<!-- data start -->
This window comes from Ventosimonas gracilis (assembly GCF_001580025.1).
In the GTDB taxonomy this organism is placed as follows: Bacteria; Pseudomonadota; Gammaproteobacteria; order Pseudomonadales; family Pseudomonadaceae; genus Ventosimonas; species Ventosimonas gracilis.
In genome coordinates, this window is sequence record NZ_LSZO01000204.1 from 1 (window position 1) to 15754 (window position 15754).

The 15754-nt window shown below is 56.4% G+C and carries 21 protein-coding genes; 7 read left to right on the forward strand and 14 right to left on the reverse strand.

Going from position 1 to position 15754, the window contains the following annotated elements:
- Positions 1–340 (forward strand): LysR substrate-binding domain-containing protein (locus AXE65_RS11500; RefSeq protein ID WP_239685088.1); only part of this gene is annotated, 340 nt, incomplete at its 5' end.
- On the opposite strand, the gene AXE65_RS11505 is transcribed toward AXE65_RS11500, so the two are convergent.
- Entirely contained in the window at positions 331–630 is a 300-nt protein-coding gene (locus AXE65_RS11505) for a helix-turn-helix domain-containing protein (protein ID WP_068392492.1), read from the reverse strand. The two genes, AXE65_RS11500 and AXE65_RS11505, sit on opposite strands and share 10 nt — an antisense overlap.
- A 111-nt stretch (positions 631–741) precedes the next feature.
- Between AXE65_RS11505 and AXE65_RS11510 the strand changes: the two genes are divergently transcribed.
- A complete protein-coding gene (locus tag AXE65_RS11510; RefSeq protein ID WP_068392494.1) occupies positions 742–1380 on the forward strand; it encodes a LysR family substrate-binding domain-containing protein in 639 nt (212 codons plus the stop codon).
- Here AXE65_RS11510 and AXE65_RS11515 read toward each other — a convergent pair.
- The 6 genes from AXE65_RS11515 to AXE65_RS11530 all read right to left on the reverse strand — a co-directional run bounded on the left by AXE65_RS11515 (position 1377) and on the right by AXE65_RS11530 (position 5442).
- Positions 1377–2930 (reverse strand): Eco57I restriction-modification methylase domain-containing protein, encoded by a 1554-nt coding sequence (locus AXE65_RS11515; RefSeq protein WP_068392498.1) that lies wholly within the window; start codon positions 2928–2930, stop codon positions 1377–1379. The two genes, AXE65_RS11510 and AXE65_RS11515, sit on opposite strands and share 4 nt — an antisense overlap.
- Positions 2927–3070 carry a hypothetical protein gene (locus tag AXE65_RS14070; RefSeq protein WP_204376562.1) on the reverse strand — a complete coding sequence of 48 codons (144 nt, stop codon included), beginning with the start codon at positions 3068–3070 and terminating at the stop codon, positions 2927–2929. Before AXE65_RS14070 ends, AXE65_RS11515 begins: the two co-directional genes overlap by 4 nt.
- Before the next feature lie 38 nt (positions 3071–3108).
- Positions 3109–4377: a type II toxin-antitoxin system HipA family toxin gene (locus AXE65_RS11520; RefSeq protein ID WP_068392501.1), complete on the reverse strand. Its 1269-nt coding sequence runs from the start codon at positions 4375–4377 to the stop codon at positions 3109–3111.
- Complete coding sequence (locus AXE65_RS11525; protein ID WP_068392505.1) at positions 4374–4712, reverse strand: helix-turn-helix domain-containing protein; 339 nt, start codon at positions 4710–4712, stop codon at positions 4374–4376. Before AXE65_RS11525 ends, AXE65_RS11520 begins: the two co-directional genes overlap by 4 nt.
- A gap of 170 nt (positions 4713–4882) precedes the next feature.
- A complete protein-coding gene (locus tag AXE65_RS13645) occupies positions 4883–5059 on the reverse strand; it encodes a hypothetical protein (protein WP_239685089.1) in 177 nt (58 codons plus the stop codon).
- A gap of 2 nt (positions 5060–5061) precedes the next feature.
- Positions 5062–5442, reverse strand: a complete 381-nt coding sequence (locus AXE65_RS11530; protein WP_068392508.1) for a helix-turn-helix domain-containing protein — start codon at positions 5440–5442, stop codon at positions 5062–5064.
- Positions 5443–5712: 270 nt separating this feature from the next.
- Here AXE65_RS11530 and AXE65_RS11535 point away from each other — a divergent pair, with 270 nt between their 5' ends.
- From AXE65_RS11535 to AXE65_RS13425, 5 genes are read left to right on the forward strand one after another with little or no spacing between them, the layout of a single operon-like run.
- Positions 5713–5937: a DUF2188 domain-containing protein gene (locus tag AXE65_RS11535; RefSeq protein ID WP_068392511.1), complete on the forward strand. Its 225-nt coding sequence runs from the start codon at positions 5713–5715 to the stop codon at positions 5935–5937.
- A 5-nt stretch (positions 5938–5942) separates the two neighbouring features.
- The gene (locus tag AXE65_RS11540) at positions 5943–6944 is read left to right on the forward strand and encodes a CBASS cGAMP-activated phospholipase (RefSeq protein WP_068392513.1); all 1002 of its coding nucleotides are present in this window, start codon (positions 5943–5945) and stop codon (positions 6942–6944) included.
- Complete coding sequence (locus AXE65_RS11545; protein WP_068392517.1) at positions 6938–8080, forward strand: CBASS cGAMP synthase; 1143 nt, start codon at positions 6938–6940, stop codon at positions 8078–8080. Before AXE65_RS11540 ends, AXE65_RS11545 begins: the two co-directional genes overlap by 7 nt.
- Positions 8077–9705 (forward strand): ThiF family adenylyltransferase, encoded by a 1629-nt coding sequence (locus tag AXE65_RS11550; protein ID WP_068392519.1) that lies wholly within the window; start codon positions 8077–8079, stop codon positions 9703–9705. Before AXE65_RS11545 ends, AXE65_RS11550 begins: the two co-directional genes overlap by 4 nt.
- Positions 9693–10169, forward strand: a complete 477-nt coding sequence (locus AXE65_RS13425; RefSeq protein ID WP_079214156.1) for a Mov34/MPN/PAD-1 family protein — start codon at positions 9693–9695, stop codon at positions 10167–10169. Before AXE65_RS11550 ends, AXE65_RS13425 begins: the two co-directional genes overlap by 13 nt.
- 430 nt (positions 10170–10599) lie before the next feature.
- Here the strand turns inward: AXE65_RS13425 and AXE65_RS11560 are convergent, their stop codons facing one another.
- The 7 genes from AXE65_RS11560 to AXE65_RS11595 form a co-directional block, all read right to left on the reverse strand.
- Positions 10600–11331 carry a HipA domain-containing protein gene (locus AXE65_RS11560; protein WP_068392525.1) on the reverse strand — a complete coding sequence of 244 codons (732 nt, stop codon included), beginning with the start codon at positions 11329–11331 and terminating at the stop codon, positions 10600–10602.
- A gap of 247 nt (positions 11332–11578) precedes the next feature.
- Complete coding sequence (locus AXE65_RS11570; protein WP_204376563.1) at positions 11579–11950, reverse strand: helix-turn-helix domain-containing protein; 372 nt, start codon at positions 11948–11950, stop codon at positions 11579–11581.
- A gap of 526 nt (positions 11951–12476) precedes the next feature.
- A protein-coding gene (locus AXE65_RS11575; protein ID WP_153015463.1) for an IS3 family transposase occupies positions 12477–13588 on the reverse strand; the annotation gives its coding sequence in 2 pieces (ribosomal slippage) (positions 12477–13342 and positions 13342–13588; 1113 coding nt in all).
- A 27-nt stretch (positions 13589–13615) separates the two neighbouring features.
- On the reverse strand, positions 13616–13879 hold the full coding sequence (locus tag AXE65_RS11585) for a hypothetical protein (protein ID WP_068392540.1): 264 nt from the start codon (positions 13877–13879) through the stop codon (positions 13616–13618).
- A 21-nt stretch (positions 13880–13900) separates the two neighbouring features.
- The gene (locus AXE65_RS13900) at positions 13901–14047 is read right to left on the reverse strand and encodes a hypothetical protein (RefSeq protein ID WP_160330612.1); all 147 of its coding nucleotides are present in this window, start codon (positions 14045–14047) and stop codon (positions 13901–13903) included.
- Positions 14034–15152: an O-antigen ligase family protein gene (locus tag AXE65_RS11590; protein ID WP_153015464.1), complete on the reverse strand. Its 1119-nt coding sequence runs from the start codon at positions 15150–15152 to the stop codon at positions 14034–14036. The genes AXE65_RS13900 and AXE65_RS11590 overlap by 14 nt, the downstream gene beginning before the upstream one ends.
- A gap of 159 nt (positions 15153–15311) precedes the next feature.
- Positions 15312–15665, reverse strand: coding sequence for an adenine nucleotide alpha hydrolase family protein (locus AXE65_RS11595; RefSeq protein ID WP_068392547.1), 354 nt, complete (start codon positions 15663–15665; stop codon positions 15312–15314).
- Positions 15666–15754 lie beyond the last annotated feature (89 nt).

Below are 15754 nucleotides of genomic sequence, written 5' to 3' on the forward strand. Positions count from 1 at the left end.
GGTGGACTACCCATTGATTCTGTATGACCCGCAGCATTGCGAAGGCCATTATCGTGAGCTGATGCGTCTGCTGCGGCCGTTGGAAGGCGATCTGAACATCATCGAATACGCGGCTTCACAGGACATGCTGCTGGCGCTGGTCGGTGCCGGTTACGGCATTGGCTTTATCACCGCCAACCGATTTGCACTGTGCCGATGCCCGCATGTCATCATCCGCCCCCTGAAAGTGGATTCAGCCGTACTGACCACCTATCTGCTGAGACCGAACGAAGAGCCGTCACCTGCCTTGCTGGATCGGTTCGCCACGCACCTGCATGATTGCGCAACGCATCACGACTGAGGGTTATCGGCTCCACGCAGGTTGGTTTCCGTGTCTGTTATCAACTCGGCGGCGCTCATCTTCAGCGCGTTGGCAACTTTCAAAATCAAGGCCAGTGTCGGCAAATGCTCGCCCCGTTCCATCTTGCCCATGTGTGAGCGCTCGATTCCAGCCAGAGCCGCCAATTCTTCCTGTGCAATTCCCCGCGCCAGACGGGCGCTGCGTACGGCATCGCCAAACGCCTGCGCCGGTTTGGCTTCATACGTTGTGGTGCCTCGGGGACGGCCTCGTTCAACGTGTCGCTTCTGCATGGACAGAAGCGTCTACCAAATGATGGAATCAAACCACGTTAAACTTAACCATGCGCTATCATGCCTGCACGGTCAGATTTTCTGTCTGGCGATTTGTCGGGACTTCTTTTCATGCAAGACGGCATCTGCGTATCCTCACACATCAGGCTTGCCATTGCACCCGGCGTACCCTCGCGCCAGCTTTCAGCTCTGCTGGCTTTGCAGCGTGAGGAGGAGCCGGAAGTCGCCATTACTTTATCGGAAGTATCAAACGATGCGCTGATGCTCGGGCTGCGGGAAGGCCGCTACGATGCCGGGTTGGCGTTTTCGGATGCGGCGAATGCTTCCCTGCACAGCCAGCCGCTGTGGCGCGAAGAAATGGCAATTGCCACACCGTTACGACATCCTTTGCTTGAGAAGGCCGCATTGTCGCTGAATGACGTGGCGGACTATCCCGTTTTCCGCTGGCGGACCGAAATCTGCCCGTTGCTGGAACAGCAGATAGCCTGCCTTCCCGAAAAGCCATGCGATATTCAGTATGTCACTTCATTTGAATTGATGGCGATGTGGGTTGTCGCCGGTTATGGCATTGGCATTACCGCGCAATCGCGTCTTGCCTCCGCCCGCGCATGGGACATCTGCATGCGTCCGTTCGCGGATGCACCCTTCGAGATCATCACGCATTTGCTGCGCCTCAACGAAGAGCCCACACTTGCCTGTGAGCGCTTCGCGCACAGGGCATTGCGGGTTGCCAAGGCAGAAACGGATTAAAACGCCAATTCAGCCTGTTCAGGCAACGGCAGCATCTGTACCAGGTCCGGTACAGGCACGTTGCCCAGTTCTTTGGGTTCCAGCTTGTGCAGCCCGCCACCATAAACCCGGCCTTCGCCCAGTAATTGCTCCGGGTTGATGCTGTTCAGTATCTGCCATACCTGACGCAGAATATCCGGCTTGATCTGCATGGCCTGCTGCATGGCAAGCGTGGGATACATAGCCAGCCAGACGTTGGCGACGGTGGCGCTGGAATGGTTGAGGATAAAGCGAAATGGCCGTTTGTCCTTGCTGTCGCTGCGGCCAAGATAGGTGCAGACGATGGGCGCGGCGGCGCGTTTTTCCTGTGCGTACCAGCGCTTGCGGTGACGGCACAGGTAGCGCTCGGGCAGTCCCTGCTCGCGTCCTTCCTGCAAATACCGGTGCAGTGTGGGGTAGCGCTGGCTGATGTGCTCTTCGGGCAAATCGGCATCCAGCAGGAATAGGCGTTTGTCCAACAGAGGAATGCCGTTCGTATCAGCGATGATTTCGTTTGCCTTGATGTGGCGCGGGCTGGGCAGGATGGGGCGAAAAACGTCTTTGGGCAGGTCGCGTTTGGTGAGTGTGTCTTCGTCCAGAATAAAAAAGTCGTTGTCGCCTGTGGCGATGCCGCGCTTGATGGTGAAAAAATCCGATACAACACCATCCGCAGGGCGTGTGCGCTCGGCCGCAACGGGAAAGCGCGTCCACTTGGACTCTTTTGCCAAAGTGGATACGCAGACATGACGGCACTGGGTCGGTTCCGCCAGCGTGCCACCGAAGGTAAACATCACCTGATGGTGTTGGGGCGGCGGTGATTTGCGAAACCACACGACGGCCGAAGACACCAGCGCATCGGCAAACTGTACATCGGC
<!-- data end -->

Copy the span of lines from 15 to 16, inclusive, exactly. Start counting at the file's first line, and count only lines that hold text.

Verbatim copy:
- Positions 2927–3070 carry a hypothetical protein gene (locus tag AXE65_RS14070; RefSeq protein WP_204376562.1) on the reverse strand — a complete coding sequence of 48 codons (144 nt, stop codon included), beginning with the start codon at positions 3068–3070 and terminating at the stop codon, positions 2927–2929. Before AXE65_RS14070 ends, AXE65_RS11515 begins: the two co-directional genes overlap by 4 nt.
- Before the next feature lie 38 nt (positions 3071–3108).